A custom display manufacturer will walk through the cost savings of ordering in bulk, what materials or processes can save money while still offering longevity in the field, and more. Thus, being prepared with an approximate budget and quantity number will ensure the program is efficient from the beginning.
What the manufacturer is really asking here is if the display in question is intended to be temporary, semi-temporary, or permanent.
But what’s the difference between these types of displays?
“The lifespan of a retail display really comes down to how long the retailer has dedicated the space on the floor or on the shelf for the brand,” explains David Anzia, Senior Vice President of Sales.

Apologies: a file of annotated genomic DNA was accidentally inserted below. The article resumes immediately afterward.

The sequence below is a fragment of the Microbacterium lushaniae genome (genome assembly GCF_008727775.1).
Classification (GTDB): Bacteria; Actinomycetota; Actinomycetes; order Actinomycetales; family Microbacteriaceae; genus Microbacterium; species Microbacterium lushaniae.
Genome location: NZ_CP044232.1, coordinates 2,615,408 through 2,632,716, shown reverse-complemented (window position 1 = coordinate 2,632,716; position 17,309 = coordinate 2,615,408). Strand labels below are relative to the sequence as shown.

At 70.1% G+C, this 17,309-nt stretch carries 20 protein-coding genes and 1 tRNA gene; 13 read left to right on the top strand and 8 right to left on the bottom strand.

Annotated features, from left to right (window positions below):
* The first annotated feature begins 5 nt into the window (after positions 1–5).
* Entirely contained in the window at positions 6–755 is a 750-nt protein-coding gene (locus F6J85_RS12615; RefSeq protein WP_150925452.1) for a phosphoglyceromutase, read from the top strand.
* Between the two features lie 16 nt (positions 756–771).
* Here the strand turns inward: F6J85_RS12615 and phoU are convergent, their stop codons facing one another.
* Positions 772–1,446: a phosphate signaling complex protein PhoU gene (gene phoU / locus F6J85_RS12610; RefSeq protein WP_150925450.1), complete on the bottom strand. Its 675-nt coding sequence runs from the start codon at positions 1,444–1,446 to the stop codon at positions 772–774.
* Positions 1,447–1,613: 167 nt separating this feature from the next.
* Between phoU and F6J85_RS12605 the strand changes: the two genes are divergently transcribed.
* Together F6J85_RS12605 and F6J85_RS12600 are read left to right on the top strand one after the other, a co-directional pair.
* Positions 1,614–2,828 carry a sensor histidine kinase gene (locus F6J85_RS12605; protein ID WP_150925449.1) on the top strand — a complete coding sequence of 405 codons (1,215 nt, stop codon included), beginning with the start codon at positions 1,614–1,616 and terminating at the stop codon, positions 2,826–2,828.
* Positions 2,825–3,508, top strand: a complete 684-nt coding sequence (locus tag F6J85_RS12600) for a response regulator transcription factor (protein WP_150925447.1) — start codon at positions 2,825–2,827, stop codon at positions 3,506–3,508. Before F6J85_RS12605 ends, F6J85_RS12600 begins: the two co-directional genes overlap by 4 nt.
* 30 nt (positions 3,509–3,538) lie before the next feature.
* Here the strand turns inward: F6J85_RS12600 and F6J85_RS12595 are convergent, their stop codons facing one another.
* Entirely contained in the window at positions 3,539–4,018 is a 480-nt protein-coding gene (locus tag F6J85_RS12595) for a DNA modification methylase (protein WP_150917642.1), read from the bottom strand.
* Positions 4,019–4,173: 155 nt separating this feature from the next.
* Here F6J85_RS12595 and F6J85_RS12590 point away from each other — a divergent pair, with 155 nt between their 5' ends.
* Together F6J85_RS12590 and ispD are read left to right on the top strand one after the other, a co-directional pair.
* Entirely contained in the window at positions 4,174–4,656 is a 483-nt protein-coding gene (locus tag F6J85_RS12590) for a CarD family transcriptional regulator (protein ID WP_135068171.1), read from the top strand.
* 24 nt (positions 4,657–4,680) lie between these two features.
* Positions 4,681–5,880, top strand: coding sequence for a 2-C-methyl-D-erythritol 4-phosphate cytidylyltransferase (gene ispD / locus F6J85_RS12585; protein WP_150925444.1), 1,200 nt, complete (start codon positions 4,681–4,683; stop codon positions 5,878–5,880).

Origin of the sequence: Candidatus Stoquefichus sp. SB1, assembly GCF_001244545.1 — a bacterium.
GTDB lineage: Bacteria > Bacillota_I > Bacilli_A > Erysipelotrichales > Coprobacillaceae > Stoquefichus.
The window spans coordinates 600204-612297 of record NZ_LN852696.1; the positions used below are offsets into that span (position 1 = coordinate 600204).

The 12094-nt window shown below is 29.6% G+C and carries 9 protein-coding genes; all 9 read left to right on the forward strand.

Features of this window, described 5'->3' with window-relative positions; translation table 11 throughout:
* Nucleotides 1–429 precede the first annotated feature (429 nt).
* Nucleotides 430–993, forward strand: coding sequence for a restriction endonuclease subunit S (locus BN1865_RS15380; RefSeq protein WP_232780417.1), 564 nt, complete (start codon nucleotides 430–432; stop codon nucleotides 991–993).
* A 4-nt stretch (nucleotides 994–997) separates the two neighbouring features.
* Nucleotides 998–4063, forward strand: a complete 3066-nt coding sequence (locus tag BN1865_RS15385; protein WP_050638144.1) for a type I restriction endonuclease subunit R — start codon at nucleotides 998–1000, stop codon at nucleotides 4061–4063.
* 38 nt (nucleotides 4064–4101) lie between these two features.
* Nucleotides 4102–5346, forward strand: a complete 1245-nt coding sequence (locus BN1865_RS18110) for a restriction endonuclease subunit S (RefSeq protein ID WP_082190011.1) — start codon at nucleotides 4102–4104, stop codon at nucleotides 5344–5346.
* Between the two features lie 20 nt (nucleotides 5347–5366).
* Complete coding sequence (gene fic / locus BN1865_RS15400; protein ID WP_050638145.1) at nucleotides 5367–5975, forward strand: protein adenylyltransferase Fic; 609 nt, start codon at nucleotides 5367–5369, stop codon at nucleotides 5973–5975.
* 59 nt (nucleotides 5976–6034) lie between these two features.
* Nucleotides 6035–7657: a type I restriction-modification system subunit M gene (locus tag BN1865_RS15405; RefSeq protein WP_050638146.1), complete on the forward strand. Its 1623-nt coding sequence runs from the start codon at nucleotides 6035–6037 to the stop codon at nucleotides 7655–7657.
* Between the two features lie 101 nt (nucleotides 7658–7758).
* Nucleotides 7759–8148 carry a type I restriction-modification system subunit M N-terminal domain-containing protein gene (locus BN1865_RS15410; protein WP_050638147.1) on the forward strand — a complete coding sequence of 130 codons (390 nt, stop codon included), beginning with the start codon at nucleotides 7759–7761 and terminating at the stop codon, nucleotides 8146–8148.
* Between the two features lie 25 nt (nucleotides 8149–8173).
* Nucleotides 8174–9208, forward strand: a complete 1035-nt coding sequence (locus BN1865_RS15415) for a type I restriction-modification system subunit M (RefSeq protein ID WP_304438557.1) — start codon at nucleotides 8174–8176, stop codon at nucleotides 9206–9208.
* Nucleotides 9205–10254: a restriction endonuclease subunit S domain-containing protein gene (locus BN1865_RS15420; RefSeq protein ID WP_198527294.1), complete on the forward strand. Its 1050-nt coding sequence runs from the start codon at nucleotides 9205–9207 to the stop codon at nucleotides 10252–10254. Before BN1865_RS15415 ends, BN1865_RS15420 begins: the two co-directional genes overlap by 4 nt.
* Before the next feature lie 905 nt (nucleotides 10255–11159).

Temporary displays are in the field between one and three months. Because placement is brief, these displays are typically made of corrugated cardboard or thin plastic – materials that have a lower price point but are more susceptible to wear in a short period.
Displays that are out longer than three months but less than a year fall under the category of semi-permanent. These displays are usually built using styrene or a thicker corrugated material with a protective coating.
Finally, permanent displays remain in place for a full year or more. Since these fixtures are out longer and will need to withstand more interaction, heartier materials, such as wood, plastic, and powder-coated metal will be considered for the design.
Having a rough estimate of a fixture’s desired shelf-life is going to be a deciding factor on what kind of materials can be used to create the display.
Location, location, location. Why is it so important to know early on?
Even with chain stores, there isn’t always a one-size-fits-all display solution because not all locations are going to have exactly the same footprint or capabilities.